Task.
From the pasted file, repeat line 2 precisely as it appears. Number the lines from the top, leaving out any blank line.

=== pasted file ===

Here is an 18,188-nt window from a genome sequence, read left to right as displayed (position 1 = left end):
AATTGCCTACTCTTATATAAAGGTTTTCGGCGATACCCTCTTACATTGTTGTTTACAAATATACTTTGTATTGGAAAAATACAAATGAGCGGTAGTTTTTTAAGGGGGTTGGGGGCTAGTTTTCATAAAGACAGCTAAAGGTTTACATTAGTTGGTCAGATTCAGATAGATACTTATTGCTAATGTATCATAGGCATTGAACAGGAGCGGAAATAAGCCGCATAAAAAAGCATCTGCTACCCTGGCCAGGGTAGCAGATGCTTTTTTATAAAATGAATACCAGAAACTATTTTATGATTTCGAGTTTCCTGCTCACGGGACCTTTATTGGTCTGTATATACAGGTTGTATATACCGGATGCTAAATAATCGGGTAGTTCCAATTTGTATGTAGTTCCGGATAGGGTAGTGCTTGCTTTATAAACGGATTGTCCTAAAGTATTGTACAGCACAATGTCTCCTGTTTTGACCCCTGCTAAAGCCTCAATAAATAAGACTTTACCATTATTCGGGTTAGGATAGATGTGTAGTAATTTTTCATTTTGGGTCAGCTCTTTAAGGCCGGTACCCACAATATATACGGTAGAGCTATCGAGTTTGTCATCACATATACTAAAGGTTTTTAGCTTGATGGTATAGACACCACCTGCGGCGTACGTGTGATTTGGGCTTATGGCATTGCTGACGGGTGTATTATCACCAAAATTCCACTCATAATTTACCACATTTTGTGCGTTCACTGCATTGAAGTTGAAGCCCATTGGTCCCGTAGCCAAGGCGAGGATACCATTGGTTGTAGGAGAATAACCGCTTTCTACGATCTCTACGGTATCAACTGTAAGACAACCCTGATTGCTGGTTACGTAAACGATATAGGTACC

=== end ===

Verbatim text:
AATTGCCTACTCTTATATAAAGGTTTTCGGCGATACCCTCTTACATTGTTGTTTACAAATATACTTTGTATTGGAAAAATACAAATGAGCGGTAGTTTTTTAAGGGGGTTGGGGGCTAGTTTTCATAAAGACAGCTAAAGGTTTACATTAGTTGGTCAGATTCAGATAGATACTTATTGCTAATGTATCATAGGCATTGAACAGGAGCGGAAATAAGCCGCATAAAAAAGCATCTGCTACCCTGGCCAGGGTAGCAGATGCTTTTTTATAAAATGAATACCAGAAACTATTTTATGATTTCGAGTTTCCTGCTCACGGGACCTTTATTGGTCTGTATATACAGGTTGTATATACCGGATGCTAAATAATCGGGTAGTTCCAATTTGTATGTAGTTCCGGATAGGGTAGTGCTTGCTTTATAAACGGATTGTCCTAAAGTATTGTACAGCACAATGTCTCCTGTTTTGACCCCTGCTAAAGCCTCAATAAATAAGACTTTACCATTATTCGGGTTAGGATAGATGTGTAGTAATTTTTCATTTTGGGTCAGCTCTTTAAGGCCGGTACCCACAATATATACGGTAGAGCTATCGAGTTTGTCATCACATATACTAAAGGTTTTTAGCTTGATGGTATAGACACCACCTGCGGCGTACGTGTGATTTGGGCTTATGGCATTGCTGACGGGTGTATTATCACCAAAATTCCACTCATAATTTACCACATTTTGTGCGTTCACTGCATTGAAGTTGAAGCCCATTGGTCCCGTAGCCAAGGCGAGGATACCATTGGTTGTAGGAGAATAACCGCTTTCTACGATCTCTACGGTATCAACTGTAAGACAACCCTGATTGCTGGTTACGTAAACGATATAGGTACC